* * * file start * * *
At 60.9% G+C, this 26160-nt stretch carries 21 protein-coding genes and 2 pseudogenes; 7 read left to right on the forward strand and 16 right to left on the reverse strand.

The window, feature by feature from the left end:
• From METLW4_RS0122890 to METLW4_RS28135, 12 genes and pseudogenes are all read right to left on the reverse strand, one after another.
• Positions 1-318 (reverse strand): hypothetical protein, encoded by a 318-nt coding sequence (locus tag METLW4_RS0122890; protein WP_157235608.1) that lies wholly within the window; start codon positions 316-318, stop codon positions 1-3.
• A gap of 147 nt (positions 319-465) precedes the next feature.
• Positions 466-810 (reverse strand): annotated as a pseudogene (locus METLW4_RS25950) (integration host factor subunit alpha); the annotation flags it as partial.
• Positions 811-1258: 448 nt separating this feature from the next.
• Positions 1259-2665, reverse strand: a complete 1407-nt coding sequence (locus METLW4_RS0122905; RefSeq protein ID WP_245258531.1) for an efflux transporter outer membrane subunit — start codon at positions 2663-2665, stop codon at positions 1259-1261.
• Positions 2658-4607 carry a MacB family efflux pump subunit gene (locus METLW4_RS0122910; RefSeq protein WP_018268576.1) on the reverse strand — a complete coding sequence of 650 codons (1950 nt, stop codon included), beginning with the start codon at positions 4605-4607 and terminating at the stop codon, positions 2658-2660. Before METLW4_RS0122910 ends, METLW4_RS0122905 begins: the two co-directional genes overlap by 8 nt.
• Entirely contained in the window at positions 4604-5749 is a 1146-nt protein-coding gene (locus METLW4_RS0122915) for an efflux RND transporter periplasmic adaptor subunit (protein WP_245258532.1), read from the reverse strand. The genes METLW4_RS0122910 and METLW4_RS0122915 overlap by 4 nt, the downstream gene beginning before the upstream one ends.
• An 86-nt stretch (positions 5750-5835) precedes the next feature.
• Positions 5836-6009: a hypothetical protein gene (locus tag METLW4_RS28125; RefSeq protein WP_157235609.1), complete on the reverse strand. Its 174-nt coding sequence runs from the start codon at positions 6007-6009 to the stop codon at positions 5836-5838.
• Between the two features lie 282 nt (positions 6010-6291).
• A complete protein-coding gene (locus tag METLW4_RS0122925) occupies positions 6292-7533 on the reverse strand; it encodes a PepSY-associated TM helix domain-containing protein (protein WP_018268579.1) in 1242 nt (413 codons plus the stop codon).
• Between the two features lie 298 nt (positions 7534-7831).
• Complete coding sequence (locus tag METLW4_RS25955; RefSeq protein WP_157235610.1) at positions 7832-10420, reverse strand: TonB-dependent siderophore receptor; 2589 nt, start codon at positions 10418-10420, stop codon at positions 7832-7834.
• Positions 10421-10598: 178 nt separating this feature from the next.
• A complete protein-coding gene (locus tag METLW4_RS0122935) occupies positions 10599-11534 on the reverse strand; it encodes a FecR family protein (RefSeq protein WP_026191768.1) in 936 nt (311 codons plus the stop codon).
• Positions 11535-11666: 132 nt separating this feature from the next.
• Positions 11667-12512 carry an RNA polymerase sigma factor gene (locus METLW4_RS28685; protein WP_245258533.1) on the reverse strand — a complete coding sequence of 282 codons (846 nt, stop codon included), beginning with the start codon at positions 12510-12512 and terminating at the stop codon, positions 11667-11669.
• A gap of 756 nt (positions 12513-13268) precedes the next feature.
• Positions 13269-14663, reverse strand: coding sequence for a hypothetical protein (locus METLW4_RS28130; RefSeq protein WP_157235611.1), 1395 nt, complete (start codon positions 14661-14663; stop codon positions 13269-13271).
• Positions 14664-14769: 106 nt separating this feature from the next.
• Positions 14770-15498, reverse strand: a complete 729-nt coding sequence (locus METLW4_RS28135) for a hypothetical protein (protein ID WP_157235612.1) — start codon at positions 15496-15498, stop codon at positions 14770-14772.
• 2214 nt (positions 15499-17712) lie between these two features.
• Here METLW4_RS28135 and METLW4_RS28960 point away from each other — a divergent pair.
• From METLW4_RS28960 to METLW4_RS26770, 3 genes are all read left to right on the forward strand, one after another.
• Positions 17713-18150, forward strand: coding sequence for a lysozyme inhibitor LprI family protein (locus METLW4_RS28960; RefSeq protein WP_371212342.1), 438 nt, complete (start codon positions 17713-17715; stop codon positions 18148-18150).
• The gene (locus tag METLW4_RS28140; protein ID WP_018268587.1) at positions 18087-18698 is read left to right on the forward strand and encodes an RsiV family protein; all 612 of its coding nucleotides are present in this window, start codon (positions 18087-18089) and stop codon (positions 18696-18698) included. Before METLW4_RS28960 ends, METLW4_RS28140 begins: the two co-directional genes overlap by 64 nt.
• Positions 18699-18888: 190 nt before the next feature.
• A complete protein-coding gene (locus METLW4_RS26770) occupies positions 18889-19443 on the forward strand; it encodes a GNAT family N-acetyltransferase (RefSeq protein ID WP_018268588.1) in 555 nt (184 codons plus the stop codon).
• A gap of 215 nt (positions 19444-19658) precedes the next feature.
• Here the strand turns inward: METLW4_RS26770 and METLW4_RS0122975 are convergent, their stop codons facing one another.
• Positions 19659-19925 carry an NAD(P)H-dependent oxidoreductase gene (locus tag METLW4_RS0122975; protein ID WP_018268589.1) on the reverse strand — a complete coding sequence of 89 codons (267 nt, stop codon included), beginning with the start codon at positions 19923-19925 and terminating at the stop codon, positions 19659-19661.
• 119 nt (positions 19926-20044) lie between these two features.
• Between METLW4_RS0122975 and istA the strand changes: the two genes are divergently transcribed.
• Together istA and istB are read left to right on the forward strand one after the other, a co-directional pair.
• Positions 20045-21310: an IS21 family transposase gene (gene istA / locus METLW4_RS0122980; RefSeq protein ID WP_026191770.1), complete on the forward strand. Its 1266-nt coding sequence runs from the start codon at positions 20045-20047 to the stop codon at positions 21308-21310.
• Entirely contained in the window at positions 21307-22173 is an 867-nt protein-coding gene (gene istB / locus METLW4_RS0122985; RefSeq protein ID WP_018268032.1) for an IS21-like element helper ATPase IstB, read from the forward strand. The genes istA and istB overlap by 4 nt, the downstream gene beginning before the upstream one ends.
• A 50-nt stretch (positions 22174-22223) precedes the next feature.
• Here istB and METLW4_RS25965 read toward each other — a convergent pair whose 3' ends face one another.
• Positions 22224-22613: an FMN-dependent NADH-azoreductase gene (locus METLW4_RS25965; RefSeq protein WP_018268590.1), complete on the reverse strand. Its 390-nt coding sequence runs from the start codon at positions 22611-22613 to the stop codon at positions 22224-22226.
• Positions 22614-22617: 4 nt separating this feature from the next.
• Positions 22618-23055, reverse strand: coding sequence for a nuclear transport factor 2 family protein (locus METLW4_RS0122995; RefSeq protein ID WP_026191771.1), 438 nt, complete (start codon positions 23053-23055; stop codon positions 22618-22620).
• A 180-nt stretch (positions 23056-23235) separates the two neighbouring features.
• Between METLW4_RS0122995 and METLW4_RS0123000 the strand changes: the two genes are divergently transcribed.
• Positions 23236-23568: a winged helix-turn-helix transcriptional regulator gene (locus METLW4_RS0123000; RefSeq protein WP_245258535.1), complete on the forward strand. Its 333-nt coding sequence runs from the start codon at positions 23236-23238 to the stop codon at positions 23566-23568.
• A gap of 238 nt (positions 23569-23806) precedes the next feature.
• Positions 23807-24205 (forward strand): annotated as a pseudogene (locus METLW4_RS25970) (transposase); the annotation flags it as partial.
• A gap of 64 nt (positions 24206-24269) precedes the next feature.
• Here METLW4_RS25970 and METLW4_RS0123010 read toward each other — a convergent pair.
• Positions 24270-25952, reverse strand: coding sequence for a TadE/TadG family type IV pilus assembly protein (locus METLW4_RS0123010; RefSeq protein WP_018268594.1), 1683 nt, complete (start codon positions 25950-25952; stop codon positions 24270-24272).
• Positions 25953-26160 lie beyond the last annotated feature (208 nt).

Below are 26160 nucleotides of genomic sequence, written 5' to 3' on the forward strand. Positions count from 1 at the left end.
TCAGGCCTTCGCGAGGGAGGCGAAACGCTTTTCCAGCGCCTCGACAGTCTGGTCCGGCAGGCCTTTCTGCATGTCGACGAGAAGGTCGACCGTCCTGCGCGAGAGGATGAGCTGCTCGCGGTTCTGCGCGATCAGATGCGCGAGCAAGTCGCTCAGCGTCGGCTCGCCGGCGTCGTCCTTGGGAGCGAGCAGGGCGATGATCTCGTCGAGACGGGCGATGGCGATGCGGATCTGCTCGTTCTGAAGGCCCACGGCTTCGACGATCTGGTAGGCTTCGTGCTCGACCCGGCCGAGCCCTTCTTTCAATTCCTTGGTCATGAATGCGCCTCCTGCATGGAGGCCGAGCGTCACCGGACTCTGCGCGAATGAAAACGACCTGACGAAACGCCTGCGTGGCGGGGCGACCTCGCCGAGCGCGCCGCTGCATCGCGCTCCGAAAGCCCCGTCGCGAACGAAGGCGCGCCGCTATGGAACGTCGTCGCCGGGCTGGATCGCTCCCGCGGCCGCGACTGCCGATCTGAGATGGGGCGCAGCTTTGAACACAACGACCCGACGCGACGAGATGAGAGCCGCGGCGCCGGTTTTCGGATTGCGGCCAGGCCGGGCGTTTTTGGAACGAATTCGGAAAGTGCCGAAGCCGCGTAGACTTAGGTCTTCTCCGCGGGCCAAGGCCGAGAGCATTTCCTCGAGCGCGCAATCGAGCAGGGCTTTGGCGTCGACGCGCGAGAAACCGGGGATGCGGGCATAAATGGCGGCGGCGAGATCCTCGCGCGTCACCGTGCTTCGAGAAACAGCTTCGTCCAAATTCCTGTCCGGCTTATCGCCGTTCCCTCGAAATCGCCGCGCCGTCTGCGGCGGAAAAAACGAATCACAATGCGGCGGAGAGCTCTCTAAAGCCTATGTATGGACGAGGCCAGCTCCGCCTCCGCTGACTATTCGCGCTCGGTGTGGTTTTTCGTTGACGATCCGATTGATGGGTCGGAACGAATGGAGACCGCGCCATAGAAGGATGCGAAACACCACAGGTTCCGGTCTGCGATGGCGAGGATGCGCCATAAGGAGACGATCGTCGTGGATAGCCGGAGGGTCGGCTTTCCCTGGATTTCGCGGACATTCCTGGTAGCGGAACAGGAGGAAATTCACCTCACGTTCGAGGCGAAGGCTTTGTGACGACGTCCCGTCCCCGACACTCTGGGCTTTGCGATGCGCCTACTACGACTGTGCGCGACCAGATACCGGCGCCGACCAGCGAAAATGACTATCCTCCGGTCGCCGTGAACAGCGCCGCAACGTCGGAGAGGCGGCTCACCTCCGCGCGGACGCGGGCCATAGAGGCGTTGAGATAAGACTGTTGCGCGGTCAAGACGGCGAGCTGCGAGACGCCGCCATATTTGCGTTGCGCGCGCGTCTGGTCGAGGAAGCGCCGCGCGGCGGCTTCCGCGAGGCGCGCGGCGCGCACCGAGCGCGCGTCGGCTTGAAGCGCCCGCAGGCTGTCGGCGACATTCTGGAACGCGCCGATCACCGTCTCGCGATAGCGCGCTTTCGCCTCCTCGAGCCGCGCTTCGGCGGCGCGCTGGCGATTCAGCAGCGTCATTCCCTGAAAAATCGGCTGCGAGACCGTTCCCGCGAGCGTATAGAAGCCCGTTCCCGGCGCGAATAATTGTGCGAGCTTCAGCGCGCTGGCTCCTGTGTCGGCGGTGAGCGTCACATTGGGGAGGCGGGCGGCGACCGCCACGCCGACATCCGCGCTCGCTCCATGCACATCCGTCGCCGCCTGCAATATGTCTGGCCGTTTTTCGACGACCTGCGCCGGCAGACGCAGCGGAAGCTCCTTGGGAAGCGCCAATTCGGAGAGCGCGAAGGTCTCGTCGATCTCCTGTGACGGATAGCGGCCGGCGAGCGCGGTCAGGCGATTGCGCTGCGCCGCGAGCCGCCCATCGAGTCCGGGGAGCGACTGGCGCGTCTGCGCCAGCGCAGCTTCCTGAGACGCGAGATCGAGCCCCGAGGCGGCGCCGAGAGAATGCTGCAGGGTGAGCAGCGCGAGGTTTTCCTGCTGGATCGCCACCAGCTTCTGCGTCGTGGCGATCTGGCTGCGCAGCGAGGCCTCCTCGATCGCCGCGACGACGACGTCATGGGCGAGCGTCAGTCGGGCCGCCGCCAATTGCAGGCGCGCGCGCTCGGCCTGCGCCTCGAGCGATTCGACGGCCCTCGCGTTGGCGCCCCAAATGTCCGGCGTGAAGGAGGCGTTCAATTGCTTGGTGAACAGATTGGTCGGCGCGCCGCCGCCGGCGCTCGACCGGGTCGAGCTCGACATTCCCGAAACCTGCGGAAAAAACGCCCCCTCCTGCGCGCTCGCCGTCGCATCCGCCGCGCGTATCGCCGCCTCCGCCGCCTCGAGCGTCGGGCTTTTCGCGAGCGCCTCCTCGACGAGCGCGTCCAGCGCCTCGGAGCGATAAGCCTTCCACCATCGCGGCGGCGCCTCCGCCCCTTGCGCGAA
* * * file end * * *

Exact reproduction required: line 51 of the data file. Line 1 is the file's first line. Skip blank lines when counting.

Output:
• Here METLW4_RS25970 and METLW4_RS0123010 read toward each other — a convergent pair.